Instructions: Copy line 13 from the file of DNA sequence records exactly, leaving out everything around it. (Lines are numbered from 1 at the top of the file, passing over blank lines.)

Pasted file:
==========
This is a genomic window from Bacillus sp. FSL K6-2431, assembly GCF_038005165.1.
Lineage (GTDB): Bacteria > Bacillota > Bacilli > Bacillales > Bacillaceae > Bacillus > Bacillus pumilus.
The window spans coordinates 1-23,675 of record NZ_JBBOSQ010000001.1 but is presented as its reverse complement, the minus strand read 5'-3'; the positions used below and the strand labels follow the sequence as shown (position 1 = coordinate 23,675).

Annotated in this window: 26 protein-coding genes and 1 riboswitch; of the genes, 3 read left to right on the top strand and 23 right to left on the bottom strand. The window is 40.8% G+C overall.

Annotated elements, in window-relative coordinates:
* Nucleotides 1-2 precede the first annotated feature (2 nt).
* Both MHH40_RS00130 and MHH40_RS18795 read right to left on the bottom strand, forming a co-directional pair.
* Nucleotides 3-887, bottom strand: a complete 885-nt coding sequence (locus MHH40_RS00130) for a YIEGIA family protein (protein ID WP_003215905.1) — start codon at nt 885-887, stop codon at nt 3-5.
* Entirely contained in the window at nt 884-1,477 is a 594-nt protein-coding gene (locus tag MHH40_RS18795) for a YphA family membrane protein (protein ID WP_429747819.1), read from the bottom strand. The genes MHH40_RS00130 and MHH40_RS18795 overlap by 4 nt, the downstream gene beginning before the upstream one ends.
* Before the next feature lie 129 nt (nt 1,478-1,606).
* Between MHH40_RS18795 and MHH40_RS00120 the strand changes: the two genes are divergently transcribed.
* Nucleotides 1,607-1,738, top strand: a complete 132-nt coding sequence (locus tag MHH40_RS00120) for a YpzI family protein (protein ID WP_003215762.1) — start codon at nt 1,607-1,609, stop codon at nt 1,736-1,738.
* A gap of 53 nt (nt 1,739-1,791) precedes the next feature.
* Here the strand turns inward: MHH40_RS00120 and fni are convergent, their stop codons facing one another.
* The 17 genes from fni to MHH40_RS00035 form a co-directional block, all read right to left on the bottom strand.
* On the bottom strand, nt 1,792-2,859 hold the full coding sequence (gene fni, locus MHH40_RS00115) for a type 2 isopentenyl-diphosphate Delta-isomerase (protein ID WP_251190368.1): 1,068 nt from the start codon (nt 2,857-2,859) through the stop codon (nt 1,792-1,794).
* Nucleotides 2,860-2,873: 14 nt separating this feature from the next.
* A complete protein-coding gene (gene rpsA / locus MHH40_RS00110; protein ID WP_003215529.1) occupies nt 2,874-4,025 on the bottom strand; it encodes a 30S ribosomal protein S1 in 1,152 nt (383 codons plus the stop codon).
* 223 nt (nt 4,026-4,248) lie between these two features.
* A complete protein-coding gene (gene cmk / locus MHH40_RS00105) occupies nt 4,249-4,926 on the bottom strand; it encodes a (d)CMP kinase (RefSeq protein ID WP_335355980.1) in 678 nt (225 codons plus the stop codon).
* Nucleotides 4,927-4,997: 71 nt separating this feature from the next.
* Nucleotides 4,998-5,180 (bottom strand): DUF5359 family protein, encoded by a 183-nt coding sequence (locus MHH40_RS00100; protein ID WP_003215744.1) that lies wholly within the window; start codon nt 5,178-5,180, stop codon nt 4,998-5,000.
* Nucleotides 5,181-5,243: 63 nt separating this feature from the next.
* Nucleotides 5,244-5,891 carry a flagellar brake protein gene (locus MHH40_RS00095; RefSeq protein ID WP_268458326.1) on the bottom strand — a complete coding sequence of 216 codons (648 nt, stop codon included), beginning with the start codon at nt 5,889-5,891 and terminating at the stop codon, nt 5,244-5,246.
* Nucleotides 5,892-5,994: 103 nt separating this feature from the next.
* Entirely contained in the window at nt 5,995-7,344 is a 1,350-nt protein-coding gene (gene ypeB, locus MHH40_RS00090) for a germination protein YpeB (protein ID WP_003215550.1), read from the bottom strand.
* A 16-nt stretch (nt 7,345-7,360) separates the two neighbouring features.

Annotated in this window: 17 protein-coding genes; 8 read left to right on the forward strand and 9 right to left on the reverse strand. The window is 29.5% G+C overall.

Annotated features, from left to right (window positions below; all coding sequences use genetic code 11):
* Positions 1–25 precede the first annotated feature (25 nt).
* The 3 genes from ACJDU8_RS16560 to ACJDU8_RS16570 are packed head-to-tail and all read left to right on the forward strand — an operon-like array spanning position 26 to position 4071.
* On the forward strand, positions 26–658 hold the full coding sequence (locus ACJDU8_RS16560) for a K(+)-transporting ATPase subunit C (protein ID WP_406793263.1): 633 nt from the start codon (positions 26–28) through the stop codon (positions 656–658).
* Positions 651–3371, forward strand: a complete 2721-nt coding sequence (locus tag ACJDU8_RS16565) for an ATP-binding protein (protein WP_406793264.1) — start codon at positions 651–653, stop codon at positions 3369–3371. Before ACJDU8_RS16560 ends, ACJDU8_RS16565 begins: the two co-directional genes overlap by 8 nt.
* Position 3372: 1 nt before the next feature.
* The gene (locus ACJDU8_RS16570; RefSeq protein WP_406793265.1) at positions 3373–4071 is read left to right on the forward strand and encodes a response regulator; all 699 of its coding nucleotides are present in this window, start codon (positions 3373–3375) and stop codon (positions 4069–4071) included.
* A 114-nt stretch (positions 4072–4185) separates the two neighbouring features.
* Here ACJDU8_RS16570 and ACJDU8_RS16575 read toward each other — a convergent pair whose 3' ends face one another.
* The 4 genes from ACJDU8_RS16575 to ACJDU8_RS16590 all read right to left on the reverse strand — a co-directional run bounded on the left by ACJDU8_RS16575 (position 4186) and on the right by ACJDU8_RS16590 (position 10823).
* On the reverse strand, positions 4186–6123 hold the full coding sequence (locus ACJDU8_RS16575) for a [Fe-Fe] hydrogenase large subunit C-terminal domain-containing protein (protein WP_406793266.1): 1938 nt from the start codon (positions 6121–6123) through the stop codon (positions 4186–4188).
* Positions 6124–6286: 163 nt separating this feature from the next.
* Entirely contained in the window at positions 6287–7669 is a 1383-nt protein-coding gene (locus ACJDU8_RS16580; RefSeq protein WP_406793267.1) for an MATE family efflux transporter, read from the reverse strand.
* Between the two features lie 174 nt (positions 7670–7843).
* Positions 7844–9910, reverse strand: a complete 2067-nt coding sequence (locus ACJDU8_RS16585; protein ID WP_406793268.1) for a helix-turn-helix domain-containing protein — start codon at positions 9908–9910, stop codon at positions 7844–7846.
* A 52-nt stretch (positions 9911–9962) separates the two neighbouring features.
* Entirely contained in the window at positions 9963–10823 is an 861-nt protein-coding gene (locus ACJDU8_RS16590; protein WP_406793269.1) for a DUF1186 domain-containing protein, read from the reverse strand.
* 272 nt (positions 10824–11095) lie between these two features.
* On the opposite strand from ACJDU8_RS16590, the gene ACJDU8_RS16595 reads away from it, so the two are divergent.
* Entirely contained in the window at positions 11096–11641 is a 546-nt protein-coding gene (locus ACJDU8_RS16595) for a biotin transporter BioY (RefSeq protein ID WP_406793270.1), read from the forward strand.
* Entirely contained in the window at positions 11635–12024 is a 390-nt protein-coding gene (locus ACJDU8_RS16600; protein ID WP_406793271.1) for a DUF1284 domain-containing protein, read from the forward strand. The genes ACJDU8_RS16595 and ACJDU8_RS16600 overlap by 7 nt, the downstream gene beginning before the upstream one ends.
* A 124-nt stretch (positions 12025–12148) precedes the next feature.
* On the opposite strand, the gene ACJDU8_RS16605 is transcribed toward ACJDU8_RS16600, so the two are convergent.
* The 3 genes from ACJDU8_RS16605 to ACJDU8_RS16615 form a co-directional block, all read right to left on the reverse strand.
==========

* A gap of 53 nt (nt 1,739-1,791) precedes the next feature.